Monitoring mite levels as in IPM  – and then only treating with the softest possible of these naturally occurring miteacides to save hives – and ultimately requeening them with more resistant stock is a much more productive way to work toward being treatment free than simply letting hives die. In my opinion

Biodynamics / Probiotics and treatment free Beekeeping

Michael Bush who is a prominent proponent of treatment free beekeeping says that the problem with ever using any kind of treatment is that it upsets the balance of bacteria, fungi, and other microbes within the hive – somewhat like when a person is treated with antibiotics and bad bacteria (known as c-diff) then take over in their intestines.  This imbalance of the human biom is often very serious, and has in the past been quite hard to treat – there actually is a simple and effective (although somewhat unsavory) treatment for c-diff now.  Anyway, the theory goes that treatments changes the microbial balance of power in a bee colony in a similar way.

Also, some proponents theorize that treating kills only the weakest mites and leaves a stronger varroa gene pool to carry on  – thus producing super mites over time – while having the opposite weakening effect on bees.  Not treating kills the weakest bees and allows the less virulent mites to compete in the mite gene pool.

All of this seems to make sense, but is largely based on conjecture and anecdotal – not scientific – evidence.  That does not make it not true, but the clear difficulty that most beekeepers have in reproducing the success that a rather small number of treatment free proponents report is at least as compelling.  In My Humble Opinion.

Small Cell

I doubt if anything in beekeeping is more controversial than small cell.  Michael Bush holds the position that small cell is instrumental in success with treatment free.  The theory is that brood cells are capped for a shorter time with small cell comb which decreases the reproduction rate of varroa mites.  Again it makes sense, but is largely unsupported at large.

So, are all these people just lying or deluded?

 I seriously doubt it.  I do think that the relatively few success stories get echoed and amplified while the agony of defeat crowd is probably a lot less vocal.  Also the very large group of enthusiastic beginners who commit to going treatment free tend to make a lot of noise about it – with an almost religious like zeal sometimes.  Many of these either fall off the wagon or give up beekeeping completely within a year or two and their failures largely go un-reported.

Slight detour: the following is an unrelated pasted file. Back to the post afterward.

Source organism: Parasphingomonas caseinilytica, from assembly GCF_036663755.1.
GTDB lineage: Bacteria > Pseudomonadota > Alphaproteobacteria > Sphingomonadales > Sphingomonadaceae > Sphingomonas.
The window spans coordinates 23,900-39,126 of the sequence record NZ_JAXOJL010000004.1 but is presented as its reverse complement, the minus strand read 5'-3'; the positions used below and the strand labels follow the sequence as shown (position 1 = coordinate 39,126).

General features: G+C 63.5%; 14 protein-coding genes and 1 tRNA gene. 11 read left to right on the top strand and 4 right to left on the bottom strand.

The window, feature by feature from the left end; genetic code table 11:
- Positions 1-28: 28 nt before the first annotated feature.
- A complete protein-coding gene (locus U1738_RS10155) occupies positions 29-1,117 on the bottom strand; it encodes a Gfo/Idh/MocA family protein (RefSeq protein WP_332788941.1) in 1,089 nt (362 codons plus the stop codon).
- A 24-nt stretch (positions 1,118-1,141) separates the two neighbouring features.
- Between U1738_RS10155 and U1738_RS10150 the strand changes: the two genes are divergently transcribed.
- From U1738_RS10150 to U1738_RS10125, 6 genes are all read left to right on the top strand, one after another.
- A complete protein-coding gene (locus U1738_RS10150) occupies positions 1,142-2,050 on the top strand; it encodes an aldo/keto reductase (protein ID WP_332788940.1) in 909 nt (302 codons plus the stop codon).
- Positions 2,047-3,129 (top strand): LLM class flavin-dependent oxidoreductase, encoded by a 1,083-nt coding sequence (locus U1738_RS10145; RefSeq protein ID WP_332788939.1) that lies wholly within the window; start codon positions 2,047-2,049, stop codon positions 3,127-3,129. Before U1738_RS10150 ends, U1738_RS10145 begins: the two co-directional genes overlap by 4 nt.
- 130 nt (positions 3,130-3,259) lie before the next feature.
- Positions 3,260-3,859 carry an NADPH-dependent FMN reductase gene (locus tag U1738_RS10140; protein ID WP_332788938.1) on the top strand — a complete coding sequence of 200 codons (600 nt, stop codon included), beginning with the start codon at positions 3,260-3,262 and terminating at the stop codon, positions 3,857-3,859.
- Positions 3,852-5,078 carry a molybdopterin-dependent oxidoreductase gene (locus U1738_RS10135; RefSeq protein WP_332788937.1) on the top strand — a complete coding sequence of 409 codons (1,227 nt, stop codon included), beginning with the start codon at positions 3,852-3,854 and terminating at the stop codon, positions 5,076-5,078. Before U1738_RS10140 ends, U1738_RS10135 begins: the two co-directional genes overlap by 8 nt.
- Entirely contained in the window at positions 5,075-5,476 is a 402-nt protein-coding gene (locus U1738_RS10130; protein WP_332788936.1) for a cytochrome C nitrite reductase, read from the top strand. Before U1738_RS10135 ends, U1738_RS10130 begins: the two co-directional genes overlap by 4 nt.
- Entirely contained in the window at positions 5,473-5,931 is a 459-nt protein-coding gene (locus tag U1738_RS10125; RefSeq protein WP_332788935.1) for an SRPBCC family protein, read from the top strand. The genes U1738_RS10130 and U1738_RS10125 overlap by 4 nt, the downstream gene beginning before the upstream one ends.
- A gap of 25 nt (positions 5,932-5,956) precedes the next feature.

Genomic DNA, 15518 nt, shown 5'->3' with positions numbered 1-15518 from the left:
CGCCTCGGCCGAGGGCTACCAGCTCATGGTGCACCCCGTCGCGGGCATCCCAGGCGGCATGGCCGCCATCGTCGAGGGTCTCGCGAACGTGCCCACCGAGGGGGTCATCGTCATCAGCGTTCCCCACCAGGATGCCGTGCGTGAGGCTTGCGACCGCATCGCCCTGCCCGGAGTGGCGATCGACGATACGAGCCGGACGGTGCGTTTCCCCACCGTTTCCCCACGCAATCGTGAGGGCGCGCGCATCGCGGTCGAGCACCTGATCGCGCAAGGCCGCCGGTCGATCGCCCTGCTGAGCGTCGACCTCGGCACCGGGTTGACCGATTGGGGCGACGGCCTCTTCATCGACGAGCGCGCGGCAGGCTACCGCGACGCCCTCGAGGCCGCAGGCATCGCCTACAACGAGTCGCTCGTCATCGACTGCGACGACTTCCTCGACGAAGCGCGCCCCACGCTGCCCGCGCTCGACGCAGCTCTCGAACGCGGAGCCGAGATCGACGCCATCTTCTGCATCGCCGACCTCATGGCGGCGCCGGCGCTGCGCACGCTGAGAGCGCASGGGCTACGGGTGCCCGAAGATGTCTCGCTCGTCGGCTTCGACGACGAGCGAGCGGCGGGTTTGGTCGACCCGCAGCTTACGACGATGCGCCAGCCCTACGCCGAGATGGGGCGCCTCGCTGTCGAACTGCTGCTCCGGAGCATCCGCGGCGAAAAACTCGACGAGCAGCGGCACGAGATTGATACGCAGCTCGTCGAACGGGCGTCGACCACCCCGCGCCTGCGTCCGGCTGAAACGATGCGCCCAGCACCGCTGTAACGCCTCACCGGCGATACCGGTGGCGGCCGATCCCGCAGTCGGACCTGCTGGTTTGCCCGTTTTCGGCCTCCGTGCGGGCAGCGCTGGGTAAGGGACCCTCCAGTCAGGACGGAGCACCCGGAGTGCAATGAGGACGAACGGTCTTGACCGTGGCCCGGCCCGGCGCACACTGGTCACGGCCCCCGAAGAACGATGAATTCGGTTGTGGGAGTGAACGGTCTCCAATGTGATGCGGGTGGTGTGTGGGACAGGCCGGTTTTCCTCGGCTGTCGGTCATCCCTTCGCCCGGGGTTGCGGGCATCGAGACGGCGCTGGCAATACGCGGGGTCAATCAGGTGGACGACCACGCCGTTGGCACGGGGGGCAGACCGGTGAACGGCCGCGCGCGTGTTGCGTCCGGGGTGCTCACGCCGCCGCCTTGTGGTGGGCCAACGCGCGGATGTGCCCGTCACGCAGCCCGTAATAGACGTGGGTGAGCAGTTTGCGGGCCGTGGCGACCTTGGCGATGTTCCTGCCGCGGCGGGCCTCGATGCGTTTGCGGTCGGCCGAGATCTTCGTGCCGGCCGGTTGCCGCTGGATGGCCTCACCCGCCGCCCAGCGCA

Also I suspect it is very likely that some locations are just better for treatment free beekeeping than others – or beekeeping period.  Better how?  Nutrition of course could be a factor – perhaps some pollen or nectar contains important components which are lacking in other areas. It is very likely that some kinds of commercial agriculture practices are bad for bees.  No doubt some environments are better for wild or feral bees which could be a repository of beneficial genes – or the previously mentioned beneficial microbes.  Being near a lot of commercially managed bees could be detrimental – and probably is.  Maybe the mites are less potent in some areas.  It could be something in the soil, water or air – It could be a combination of several of these factors.  Who knows?   The point is that it is possible that some of the people who report real success with treatment free are keeping bees in a particularly conducive spot.

1 thought on “Straight Talk about Treatment free Beekeeping”

  1. I am near Knoxville TN, and have been keeping bees treatment free now for 4 years. (Actually I started in 1962, but stopped around 2000 because I couldn’t keep them alive any more).

    I now have 8 hives, all treatment free, and had 0 losses the last year. It can be done, but you have to have good genetics. I use the Bond method, but with no losses that is really only a mental abstract now. I only use bees from local swarms, and also use small cell comb, and give them 3 deeps for their brood and stores.

    There are a number of other treatment free beekeepers around here that are also having a lot of success, having much lower losses than the national average. So, although at one time it was pretty rare for a treatment free beekeeper to be successful, that no longer seems to be the case. The feral bees, at least in this part of Tennessee, have figured it out.

    Thus far this year I have pulled around 100 pounds of honey from each of my overwintered hives, so there is really no down side.